The war rages on
Razzia on Merwedeplein
A roundup (razzia) during the summer of 1943 in the neighborhood surrounding Merwedeplein, where the Frank family lived before going into hiding.
'Today I have nothing but dismal and depressing news to report. Our many Jewish friends and acquaintances are being taken away in droves… transporting them in cattle cars to Westerbork, the big camp in Drenthe to which they're sending all the Jews. Miep told us about someone who'd managed to escape from there. It must be terrible in Westerbork.' -- Anne Frank
Messages via the helpers
In the afternoon, the helpers often go upstairs to eat lunch with the people hiding in the Secret Annex. The warehouse workers have then gone home for a short break. The state of affairs in the city is frequently discussed. There are many razzias. Jews are picked up and taken to Camp Westerbork. Jews who do not voluntarily turn themselves in are picked up and sent to the transit camp in Westerbork. From there, trains leave nearly every week for unknown destinations in the east of Europe. The people in hiding assume the majority of Jews will be murdered there. The people in hiding are already anxious and depressed, so the helpers do not always tell them about everything going on in the outside world.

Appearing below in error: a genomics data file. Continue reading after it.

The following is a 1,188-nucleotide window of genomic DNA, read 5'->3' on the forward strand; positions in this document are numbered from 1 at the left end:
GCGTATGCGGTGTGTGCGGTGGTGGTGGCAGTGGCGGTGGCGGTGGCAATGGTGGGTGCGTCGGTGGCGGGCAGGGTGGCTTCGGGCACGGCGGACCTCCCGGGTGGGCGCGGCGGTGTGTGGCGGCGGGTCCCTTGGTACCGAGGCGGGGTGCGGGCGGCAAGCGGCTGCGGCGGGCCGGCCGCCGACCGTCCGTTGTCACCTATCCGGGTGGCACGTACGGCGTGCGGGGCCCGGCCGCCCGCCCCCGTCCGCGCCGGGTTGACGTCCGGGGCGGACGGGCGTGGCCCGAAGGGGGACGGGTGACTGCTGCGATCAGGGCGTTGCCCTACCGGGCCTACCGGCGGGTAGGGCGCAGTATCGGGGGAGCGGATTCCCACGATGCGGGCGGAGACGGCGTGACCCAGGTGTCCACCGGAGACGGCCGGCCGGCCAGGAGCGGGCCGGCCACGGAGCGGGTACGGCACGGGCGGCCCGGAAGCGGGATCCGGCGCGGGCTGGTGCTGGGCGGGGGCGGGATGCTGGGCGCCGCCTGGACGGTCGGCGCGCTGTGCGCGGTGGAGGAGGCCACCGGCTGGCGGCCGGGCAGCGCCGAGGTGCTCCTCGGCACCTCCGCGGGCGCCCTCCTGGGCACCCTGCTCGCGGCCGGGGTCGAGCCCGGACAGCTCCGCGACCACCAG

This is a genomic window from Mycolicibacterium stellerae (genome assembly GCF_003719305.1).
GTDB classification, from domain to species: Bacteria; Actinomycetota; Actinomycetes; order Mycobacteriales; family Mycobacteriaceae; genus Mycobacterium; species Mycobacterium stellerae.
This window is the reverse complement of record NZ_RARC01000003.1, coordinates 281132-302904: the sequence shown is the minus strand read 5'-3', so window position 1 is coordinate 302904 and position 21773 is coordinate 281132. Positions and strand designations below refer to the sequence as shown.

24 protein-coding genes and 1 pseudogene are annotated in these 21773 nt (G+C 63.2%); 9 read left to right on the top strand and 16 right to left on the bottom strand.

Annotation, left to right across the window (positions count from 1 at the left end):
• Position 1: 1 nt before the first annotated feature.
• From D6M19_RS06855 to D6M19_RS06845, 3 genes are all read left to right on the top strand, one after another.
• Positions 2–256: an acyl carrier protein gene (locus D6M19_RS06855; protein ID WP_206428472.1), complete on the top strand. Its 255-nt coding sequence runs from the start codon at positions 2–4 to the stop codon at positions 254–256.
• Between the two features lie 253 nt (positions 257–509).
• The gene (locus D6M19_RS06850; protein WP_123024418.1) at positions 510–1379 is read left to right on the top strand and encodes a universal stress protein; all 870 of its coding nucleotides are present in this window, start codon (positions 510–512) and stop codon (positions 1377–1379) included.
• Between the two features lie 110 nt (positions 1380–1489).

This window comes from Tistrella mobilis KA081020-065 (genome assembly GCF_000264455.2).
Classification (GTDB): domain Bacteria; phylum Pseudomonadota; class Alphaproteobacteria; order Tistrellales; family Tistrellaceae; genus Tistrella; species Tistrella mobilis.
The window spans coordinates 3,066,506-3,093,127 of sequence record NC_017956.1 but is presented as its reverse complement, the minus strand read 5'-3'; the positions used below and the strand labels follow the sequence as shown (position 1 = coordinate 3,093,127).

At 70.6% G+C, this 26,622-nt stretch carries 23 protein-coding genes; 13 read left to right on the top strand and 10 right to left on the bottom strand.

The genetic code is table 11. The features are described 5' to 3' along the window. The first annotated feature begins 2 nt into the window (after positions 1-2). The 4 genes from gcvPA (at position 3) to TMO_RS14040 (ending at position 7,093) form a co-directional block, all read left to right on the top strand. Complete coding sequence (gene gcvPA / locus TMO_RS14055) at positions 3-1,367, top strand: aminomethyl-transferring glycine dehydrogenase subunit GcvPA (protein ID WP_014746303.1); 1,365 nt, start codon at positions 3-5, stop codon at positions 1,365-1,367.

Raid at the Merwedeplein
A raid in the summer of 1943, in the neighbourhood of Merwedeplein, where the Frank family lived before they went into hiding.
Hoping for peace
When the people in hiding have spent almost two years in the Secret Annex, there is fantastic news: a massive landing of the Allies on the beaches of Normandy. D-day takes place on 6 June 1944. Will the occupied countries of Europe soon be liberated? Anne hopes to return to school in September or October…
Map of Normandy
After D-Day, Otto Frank marks the progress of the Allied forces on this little card.